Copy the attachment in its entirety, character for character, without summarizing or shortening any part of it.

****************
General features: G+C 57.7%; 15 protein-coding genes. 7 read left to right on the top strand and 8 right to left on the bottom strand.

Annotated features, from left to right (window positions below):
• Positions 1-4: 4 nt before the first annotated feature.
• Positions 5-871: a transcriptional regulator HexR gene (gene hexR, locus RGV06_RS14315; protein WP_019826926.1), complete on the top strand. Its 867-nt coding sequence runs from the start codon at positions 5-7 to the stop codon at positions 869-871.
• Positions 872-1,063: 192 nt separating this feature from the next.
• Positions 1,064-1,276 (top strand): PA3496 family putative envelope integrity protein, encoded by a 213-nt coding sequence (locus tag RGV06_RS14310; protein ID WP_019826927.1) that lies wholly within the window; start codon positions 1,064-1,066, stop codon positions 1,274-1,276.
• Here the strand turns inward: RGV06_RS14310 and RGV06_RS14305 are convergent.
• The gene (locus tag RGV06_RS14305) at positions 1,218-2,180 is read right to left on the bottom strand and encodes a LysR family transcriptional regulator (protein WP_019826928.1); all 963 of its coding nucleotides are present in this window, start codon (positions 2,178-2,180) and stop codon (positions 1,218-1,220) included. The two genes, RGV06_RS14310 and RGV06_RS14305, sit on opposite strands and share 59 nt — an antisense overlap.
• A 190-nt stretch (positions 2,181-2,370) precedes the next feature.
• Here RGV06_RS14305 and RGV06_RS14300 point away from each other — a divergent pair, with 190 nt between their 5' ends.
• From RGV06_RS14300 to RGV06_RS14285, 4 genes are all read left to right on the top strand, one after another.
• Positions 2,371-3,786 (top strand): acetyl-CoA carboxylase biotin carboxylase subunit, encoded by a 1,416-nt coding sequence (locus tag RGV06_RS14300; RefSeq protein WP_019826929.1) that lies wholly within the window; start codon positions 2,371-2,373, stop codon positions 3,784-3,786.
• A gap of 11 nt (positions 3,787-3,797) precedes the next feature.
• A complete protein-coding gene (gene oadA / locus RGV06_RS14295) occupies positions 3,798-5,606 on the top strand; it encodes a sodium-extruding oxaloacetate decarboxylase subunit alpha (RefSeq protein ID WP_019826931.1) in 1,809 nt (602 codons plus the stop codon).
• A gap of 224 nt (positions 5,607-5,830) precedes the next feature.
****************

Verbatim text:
General features: G+C 57.7%; 15 protein-coding genes. 7 read left to right on the top strand and 8 right to left on the bottom strand.

Annotated features, from left to right (window positions below):
• Positions 1-4: 4 nt before the first annotated feature.
• Positions 5-871: a transcriptional regulator HexR gene (gene hexR, locus RGV06_RS14315; protein WP_019826926.1), complete on the top strand. Its 867-nt coding sequence runs from the start codon at positions 5-7 to the stop codon at positions 869-871.
• Positions 872-1,063: 192 nt separating this feature from the next.
• Positions 1,064-1,276 (top strand): PA3496 family putative envelope integrity protein, encoded by a 213-nt coding sequence (locus tag RGV06_RS14310; protein ID WP_019826927.1) that lies wholly within the window; start codon positions 1,064-1,066, stop codon positions 1,274-1,276.
• Here the strand turns inward: RGV06_RS14310 and RGV06_RS14305 are convergent.
• The gene (locus tag RGV06_RS14305) at positions 1,218-2,180 is read right to left on the bottom strand and encodes a LysR family transcriptional regulator (protein WP_019826928.1); all 963 of its coding nucleotides are present in this window, start codon (positions 2,178-2,180) and stop codon (positions 1,218-1,220) included. The two genes, RGV06_RS14310 and RGV06_RS14305, sit on opposite strands and share 59 nt — an antisense overlap.
• A 190-nt stretch (positions 2,181-2,370) precedes the next feature.
• Here RGV06_RS14305 and RGV06_RS14300 point away from each other — a divergent pair, with 190 nt between their 5' ends.
• From RGV06_RS14300 to RGV06_RS14285, 4 genes are all read left to right on the top strand, one after another.
• Positions 2,371-3,786 (top strand): acetyl-CoA carboxylase biotin carboxylase subunit, encoded by a 1,416-nt coding sequence (locus tag RGV06_RS14300; RefSeq protein WP_019826929.1) that lies wholly within the window; start codon positions 2,371-2,373, stop codon positions 3,784-3,786.
• A gap of 11 nt (positions 3,787-3,797) precedes the next feature.
• A complete protein-coding gene (gene oadA / locus RGV06_RS14295) occupies positions 3,798-5,606 on the top strand; it encodes a sodium-extruding oxaloacetate decarboxylase subunit alpha (RefSeq protein ID WP_019826931.1) in 1,809 nt (602 codons plus the stop codon).
• A gap of 224 nt (positions 5,607-5,830) precedes the next feature.